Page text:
===========================  

There it is, Randy - exactly 100 words, according to my Word document word counter! 


On the left is Grandma & Grandpa Gillespie (father's parents), I'm sitting on Grandma's lap; picture taken early in 1946.   Grandma came from Netherton, Worcester, England; Grandpa was born in Augher, Tyrone, Northern Ireland, and when he was about 4 years old the 3-generation family moved to Barrow in Furness, Lancashire, England.  Grandma's family moved up to Barrow by 1882.  Grandma & Grandpa and 5 children moved to Vancouver BC by 1914.

The two individual photos above are my mother's parents, Grandpeter and Grandpop Kuhn.  Grandpeter was born in Syracuse, Onondaga, New York; Grandpop was born in Reading, Berks, Pennsylvania and moved to New York, met and married Grandpeter and came to Vancouver BC in early 1912, where they had 5 children.  

And here I am, a Grandmother to my 6 grandchildren... and because I don't like 'grandmother' words, I'm known as "Winky" or "Grandma Winky" to my grandkids - which is a long story of its own.  

Thursday, November 15, 2012

CLUES GALORE! Greatgrandmother's 1858 Birth Record

I love receiving snail-mail.  The clunk of the letterbox outside the front door as the mailman drops in something unknown and flops the metal flap back over it.  The feel of envelopes, the stamps, the possibilities.

Several years ago, I received a large brown envelope from Dudley, County of Worcester, with FIVE certificates, 3 labelled "Certified Copy of an Entry of Birth", 2 labelled "Certified Copy of an Entry of Marriage".  What wonderful mail indeed!  However, I was retiring at the time, going into hospital for surgery, and didn't really look at them beyond confirming the contents of that big brown envelope.  Today as I wondered what next to work on in my family tree, I finally scanned each of those five documents.  And in scanning, I looked in detail at the records. They now are all scanned, labelled, and filed appropriately.  My desk is almost totally clear of genealogy paperwork right now! Amazing.

Here is a copy of my paternal line Greatgrandmother's birth record, with an interesting information about her parents and her life.  (I made it X-large so that you could read more details.)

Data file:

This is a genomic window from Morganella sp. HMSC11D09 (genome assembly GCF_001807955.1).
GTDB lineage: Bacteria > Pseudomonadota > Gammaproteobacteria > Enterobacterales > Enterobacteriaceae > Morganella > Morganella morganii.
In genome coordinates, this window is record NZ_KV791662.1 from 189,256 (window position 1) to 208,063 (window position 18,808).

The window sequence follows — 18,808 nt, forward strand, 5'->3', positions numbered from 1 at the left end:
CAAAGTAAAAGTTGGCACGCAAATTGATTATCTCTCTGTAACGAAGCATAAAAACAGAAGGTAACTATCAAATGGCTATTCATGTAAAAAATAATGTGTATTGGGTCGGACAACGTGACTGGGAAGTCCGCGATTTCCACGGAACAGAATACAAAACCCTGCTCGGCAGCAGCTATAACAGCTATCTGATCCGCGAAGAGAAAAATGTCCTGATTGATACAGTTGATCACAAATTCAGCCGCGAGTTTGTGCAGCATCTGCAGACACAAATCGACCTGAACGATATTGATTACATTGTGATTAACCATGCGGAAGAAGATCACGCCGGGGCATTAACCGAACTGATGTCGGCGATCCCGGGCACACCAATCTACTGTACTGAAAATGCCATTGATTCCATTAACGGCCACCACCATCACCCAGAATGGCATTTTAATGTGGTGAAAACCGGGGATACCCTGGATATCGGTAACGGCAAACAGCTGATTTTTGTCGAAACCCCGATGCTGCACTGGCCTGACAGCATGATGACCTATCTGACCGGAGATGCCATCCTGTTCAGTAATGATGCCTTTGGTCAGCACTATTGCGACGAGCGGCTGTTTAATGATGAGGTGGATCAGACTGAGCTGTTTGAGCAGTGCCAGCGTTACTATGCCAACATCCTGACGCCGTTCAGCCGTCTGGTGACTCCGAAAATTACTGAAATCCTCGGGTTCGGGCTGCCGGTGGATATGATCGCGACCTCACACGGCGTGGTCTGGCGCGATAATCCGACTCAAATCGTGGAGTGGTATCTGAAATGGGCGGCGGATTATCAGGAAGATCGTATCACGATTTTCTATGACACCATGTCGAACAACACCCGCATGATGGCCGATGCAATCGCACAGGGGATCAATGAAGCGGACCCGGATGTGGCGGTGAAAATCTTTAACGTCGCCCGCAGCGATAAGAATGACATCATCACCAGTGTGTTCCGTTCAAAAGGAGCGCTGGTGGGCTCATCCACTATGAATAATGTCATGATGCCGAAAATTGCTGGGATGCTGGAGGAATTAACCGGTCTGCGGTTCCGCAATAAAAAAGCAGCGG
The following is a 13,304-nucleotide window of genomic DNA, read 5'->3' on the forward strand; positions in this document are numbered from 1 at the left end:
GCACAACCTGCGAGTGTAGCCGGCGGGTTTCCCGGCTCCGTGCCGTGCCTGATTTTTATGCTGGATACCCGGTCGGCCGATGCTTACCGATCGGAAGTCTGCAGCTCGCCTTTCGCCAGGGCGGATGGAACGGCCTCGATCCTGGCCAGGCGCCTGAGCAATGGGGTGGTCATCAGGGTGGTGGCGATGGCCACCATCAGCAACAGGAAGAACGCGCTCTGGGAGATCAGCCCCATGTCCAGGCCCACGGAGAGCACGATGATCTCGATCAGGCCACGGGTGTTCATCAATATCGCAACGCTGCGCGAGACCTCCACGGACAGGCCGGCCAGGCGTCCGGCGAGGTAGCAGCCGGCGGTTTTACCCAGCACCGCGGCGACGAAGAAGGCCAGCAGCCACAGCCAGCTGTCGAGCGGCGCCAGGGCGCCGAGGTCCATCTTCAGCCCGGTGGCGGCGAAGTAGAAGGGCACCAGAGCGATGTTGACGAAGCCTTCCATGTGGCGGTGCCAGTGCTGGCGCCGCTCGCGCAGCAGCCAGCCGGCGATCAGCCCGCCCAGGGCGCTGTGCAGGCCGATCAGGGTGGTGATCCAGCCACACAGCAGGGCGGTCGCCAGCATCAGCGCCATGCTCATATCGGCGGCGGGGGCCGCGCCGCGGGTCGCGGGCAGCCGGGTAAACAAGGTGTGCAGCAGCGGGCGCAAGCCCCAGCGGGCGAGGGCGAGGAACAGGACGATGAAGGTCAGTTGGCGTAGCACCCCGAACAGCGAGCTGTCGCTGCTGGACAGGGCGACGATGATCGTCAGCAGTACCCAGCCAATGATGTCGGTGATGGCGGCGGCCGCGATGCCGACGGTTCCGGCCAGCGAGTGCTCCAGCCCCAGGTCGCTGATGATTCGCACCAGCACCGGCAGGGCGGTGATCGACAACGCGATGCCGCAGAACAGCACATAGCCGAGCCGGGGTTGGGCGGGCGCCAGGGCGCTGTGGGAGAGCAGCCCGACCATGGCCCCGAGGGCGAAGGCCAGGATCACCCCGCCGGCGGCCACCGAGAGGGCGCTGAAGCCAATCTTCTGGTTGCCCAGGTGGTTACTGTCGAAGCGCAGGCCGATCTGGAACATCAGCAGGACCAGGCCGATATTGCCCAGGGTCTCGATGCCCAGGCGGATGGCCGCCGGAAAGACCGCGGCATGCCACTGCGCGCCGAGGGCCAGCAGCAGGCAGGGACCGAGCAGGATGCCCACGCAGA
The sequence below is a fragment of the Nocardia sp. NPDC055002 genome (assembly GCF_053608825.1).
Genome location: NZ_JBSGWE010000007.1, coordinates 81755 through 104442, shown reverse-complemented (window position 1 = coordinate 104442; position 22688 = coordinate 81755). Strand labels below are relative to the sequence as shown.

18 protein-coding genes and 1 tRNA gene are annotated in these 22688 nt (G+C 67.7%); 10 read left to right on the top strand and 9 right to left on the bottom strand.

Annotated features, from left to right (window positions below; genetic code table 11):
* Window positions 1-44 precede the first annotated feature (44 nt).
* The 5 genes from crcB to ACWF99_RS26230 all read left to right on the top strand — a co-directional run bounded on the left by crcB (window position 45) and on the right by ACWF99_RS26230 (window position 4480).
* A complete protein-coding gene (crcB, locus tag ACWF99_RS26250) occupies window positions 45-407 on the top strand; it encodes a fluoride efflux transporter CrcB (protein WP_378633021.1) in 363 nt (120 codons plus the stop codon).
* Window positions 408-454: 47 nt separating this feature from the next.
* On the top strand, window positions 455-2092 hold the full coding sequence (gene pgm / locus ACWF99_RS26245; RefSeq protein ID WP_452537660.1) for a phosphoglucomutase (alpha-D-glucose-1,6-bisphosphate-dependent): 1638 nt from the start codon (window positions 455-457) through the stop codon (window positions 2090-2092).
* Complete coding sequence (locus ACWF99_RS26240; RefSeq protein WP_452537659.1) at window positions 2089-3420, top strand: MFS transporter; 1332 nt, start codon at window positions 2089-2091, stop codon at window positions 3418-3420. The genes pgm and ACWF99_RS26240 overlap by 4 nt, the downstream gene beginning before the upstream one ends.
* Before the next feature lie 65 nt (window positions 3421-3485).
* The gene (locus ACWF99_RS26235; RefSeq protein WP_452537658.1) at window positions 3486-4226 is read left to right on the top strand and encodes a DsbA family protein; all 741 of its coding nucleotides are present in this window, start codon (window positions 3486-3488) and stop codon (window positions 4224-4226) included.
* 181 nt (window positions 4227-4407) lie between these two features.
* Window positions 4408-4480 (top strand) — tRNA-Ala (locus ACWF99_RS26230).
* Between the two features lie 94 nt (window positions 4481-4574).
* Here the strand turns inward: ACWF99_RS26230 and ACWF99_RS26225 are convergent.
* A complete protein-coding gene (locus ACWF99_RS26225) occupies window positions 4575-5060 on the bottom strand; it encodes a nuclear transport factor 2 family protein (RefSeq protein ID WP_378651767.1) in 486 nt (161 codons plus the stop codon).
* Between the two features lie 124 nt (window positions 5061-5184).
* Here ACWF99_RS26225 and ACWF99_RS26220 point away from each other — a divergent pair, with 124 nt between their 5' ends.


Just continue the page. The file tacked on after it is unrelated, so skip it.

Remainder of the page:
When I teach Introduction to Genealogy classes for beginners, I always tease people by saying "There are at least 19 clues or questions to ask, on every document you find!"... because I've found that beginners only see two or three, and think they're done looking:   "Yes, there's the parents and birthdate. Done."  I still have much research to do with these certificates in hand.

This document is very easy to read, with careful calligraphic writing.  We have her address (born at home) as  Northfield Road, Netherton, Dudley, in the County of Worcester.  I had to look up more about the relationship of Netherton and Dudley to understand why there are two towns listed as if they were separate ones, in Worcestershire.  More to learn.  The number in the first column "448"  is the number of the registration, not the house number, by the way.

There is her father's name Thomas Whitehouse.  I do wish he had a more interesting name, like Linus or Beauregard, or something quite out of the ordinary.  But my ancestor men were good solid folk with plain names: Thomas, George, William, John, James, Henry.

But then there is her mother's name, written as:  Sarah Whitehouse late Shutt, formerly Price.   Here we see that Sarah's maiden name is Price.  And she was previously married, to a gentleman surname of Shutt.  I have a few clues to indicate his name was Thomas Shutt, and they were married only 1-2 years at most.  However, I haven't been able to confirm this yet - another marriage certificate, his death record, and a little more research still to do.